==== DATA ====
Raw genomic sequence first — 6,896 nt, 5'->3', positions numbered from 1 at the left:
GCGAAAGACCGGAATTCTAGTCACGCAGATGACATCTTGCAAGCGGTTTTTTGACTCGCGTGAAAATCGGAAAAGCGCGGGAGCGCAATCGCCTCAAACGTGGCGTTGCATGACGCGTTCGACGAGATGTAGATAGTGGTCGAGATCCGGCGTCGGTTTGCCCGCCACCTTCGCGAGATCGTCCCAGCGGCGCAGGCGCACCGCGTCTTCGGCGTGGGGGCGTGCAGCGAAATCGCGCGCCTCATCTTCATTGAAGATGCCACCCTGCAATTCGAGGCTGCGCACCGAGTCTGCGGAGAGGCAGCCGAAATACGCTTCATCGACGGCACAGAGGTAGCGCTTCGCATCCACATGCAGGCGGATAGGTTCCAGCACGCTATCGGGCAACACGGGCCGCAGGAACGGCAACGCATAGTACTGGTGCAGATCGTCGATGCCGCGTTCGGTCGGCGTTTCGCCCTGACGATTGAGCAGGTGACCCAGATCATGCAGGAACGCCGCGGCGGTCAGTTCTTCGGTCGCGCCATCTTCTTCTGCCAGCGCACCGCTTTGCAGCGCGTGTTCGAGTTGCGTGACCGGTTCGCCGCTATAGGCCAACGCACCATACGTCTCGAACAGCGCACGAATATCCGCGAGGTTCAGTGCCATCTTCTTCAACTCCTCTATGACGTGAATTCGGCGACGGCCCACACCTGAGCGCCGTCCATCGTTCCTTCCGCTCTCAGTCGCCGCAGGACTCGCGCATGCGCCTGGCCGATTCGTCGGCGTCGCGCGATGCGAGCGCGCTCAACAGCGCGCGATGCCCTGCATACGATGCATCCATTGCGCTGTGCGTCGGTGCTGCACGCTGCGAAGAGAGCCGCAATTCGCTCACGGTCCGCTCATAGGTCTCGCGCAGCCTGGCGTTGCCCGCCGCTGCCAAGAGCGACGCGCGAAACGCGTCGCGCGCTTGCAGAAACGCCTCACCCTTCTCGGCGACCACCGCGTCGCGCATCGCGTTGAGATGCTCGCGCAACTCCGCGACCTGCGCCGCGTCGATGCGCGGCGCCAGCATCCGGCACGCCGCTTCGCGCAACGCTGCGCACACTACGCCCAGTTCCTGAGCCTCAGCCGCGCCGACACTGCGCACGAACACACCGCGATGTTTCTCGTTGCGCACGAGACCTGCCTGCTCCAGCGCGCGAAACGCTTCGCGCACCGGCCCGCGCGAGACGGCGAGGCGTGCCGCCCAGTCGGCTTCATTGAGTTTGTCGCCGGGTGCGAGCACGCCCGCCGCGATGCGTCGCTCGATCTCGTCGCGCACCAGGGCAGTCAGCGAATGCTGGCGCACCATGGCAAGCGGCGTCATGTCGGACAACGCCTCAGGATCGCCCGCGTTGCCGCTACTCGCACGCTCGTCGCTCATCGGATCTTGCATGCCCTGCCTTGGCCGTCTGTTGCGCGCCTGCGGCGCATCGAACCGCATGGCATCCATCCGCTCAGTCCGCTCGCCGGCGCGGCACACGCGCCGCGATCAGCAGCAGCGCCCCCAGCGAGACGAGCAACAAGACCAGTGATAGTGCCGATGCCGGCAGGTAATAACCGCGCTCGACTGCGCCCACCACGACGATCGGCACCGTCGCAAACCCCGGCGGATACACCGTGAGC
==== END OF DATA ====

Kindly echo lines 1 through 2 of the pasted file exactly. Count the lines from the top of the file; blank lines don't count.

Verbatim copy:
Raw genomic sequence first — 6,896 nt, 5'->3', positions numbered from 1 at the left:
GCGAAAGACCGGAATTCTAGTCACGCAGATGACATCTTGCAAGCGGTTTTTTGACTCGCGTGAAAATCGGAAAAGCGCGGGAGCGCAATCGCCTCAAACGTGGCGTTGCATGACGCGTTCGACGAGATGTAGATAGTGGTCGAGATCCGGCGTCGGTTTGCCCGCCACCTTCGCGAGATCGTCCCAGCGGCGCAGGCGCACCGCGTCTTCGGCGTGGGGGCGTGCAGCGAAATCGCGCGCCTCATCTTCATTGAAGATGCCACCCTGCAATTCGAGGCTGCGCACCGAGTCTGCGGAGAGGCAGCCGAAATACGCTTCATCGACGGCACAGAGGTAGCGCTTCGCATCCACATGCAGGCGGATAGGTTCCAGCACGCTATCGGGCAACACGGGCCGCAGGAACGGCAACGCATAGTACTGGTGCAGATCGTCGATGCCGCGTTCGGTCGGCGTTTCGCCCTGACGATTGAGCAGGTGACCCAGATCATGCAGGAACGCCGCGGCGGTCAGTTCTTCGGTCGCGCCATCTTCTTCTGCCAGCGCACCGCTTTGCAGCGCGTGTTCGAGTTGCGTGACCGGTTCGCCGCTATAGGCCAACGCACCATACGTCTCGAACAGCGCACGAATATCCGCGAGGTTCAGTGCCATCTTCTTCAACTCCTCTATGACGTGAATTCGGCGACGGCCCACACCTGAGCGCCGTCCATCGTTCCTTCCGCTCTCAGTCGCCGCAGGACTCGCGCATGCGCCTGGCCGATTCGTCGGCGTCGCGCGATGCGAGCGCGCTCAACAGCGCGCGATGCCCTGCATACGATGCATCCATTGCGCTGTGCGTCGGTGCTGCACGCTGCGAAGAGAGCCGCAATTCGCTCACGGTCCGCTCATAGGTCTCGCGCAGCCTGGCGTTGCCCGCCGCTGCCAAGAGCGACGCGCGAAACGCGTCGCGCGCTTGCAGAAACGCCTCACCCTTCTCGGCGACCACCGCGTCGCGCATCGCGTTGAGATGCTCGCGCAACTCCGCGACCTGCGCCGCGTCGATGCGCGGCGCCAGCATCCGGCACGCCGCTTCGCGCAACGCTGCGCACACTACGCCCAGTTCCTGAGCCTCAGCCGCGCCGACACTGCGCACGAACACACCGCGATGTTTCTCGTTGCGCACGAGACCTGCCTGCTCCAGCGCGCGAAACGCTTCGCGCACCGGCCCGCGCGAGACGGCGAGGCGTGCCGCCCAGTCGGCTTCATTGAGTTTGTCGCCGGGTGCGAGCACGCCCGCCGCGATGCGTCGCTCGATCTCGTCGCGCACCAGGGCAGTCAGCGAATGCTGGCGCACCATGGCAAGCGGCGTCATGTCGGACAACGCCTCAGGATCGCCCGCGTTGCCGCTACTCGCACGCTCGTCGCTCATCGGATCTTGCATGCCCTGCCTTGGCCGTCTGTTGCGCGCCTGCGGCGCATCGAACCGCATGGCATCCATCCGCTCAGTCCGCTCGCCGGCGCGGCACACGCGCCGCGATCAGCAGCAGCGCCCCCAGCGAGACGAGCAACAAGACCAGTGATAGTGCCGATGCCGGCAGGTAATAACCGCGCTCGACTGCGCCCACCACGACGATCGGCACCGTCGCAAACCCCGGCGGATACACCGTGAGC